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Message-Id: <199712011843.KAA22026@fraser.sfu.ca>
Date: Mon, 1 Dec 1997 10:43:57 -0800 (PST)
Sender: owner-pen-l@galaxy.csuchico.edu
From: Sid Shniad <shniad@sfu.ca>
To: labor-l@yorku.ca (LABOR-L), pen-l@galaxy.csuchico.edu (Progressive Economists’ Network)
Subject: IMF throttles Korea

Government agrees terms for IMF loan

By John Burton in Seoul and Phil Halliday in London, The Financial Post, Monday 1 December 1997

South Korea said early this morning that it had reached agreement with the International Monetary Fund on terms for a loan to rescue its economy. However, later statements stepped back and confusion grew over the deal.

Lim Chang-yuel, the Korean finance minister, announced the unexpectedly swift conclusion of the deal after late-night talks with the IMF. He gave no details.

Mr Lim said the deal must still be approved by Michel Camdessus, the IMF managing director, with whom he would talk by telephone today.

I expect the IMF board meeting to be held midweek to ap-prove the agreement and money can be brought in as soon as they approve it, Mr Lim said. Asked how much Korea would receive under the IMF package, Mr Lim said: That’s not for me to say.

The deal comes less than a week after Hubert Neiss, the head of the IMF’s Asia-Pacific department, arrived in Seoul to lead a 17-member delegation in negotiations with Korea.

Yesterday government officials suggested the IMF would soon extend the first tranche of a $15bn-$20bn loan, but the size of the bailout remained unclear.

The US, Japan, the World Bank and the Asian Development Bank are expected to contribute to the IMF-led rescue, which could reach $60bn and would exceed that offered to Mexico in 1995. But the US and Japan have said they want to review the IMF loan terms before committing themselves to the bailout.

Before Mr Lim’s statement, state-run broadcasting said Korea was resisting an IMF demand that it close three troubled commercial banks and 12 indebted investment banks immediately. Korea prefers trying to restructure them first and sees liquidation as a last resort. The threatened commercial and investment banks are technically insolvent because of loan defaults by bankrupt conglomerates and financial investments in south-east Asia that have gone sour.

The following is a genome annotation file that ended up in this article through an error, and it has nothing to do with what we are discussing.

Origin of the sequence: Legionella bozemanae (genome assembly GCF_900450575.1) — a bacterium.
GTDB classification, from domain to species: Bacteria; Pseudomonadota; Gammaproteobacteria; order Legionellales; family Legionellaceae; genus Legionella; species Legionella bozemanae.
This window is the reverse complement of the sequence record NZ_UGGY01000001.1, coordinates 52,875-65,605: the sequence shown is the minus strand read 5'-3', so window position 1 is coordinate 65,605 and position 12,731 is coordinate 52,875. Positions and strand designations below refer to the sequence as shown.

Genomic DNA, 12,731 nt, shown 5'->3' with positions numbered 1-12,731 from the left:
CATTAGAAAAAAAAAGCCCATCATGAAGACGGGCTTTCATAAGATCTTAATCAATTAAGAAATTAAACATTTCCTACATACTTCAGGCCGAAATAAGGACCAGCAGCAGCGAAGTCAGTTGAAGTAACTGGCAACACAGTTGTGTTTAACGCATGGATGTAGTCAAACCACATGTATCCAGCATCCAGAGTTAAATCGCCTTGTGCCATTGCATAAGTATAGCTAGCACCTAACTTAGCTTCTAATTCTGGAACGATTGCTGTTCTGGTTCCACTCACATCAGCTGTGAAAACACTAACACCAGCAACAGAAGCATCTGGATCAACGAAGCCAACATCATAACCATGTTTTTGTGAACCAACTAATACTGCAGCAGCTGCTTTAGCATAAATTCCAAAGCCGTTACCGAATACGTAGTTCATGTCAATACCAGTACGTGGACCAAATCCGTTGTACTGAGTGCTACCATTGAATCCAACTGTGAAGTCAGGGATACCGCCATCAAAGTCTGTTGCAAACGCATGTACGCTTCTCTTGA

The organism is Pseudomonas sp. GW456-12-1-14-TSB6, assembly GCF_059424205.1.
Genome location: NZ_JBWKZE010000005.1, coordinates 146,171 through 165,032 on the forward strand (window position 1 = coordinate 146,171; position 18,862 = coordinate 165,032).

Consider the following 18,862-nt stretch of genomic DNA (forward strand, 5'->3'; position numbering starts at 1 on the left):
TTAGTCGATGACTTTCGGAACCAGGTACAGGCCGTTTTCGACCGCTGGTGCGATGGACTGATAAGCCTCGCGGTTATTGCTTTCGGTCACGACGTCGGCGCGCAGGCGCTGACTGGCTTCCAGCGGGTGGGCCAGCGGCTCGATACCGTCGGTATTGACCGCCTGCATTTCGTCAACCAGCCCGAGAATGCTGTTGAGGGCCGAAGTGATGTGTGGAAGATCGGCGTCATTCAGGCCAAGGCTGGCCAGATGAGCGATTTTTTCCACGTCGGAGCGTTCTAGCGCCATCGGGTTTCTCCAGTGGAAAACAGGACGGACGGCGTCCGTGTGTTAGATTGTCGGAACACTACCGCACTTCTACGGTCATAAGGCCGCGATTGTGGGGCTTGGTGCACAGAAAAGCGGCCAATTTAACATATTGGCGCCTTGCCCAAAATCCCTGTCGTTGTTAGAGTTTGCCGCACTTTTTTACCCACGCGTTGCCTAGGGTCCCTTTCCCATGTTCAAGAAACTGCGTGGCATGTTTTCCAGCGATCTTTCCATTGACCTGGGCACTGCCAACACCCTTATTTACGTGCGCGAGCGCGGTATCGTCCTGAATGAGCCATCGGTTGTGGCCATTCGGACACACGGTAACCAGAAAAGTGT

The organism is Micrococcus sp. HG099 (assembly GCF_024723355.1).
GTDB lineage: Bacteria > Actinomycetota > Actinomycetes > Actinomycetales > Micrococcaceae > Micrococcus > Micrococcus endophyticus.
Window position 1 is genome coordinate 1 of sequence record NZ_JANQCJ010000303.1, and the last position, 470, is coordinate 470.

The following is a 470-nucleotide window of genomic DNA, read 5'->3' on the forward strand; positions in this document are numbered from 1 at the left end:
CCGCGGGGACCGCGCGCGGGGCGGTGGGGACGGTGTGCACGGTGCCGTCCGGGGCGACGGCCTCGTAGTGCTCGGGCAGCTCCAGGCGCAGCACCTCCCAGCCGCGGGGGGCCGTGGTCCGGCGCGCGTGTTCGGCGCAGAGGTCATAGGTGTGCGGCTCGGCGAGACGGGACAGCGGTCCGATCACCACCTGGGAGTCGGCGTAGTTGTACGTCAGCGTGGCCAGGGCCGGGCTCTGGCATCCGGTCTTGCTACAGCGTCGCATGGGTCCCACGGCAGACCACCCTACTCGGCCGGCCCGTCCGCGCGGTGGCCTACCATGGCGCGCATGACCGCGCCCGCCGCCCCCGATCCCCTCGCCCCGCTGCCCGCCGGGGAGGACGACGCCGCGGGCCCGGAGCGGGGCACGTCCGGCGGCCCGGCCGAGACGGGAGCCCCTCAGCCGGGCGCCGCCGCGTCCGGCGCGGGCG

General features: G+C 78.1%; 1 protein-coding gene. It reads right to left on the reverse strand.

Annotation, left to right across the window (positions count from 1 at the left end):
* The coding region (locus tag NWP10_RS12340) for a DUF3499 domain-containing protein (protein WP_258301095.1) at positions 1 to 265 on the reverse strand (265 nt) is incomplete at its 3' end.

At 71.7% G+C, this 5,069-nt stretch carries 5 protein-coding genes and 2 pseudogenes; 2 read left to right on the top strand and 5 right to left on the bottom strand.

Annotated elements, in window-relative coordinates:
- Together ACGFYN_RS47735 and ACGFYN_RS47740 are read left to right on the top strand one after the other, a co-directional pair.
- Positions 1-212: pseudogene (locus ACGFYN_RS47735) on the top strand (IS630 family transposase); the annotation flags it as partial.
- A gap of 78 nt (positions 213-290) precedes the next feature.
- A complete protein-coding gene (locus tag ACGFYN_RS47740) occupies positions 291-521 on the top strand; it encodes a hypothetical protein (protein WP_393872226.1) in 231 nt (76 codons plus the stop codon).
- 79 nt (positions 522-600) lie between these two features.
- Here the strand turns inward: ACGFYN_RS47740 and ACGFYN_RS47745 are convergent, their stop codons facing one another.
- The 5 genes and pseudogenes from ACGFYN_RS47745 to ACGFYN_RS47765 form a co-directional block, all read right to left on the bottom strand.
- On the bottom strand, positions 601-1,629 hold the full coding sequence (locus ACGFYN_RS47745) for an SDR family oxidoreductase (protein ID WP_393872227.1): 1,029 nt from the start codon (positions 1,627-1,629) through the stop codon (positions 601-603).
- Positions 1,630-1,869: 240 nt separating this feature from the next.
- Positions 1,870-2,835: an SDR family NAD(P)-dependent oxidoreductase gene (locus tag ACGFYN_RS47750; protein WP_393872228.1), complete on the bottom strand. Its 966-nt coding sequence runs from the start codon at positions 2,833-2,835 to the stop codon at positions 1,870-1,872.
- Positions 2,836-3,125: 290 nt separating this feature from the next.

The IMF has said foreign banks should be allowed to participate in mergers and acquisitions of Korean financial institutions, while the nation’s capital markets should be opened fully to foreign investors.

Korea was also opposing IMF demands that economic growth in 1998 should be slowed to between 2.7 and 2.8 per cent compared with 6 per cent this year, while Seoul wanted a percentage point higher growth rate.

Slower growth combined with an IMF condition that interest rates rise to 18-20 per cent—nearly five times the inflation rate—would lead to extensive corporate restructuring as Korea’s highly-leveraged industrial conglomerates would be deprived of generous bank financing.

Analysts yesterday said the unemployment rate could more than double to 6 per cent next year as unprofitable businesses are shut, although Korea’s rigid labour laws might make mass redundancies difficult.

It was uncertain whether foreign banks would be satisfied by the IMF loan terms and resume lending to Korea. The calling of short-term loans by foreign banks triggered Korea’s debt crisis and forced Seoul to go to the IMF for aid.

International bankers and investors have demanded stringent IMF conditions, including flexible labour laws, immediate closure of insolvent banks, more privatisation and corporate transparency. If the IMF fumbles, we could have another Korean debt crisis in six months, said a foreign banker about the response to weak IMF terms.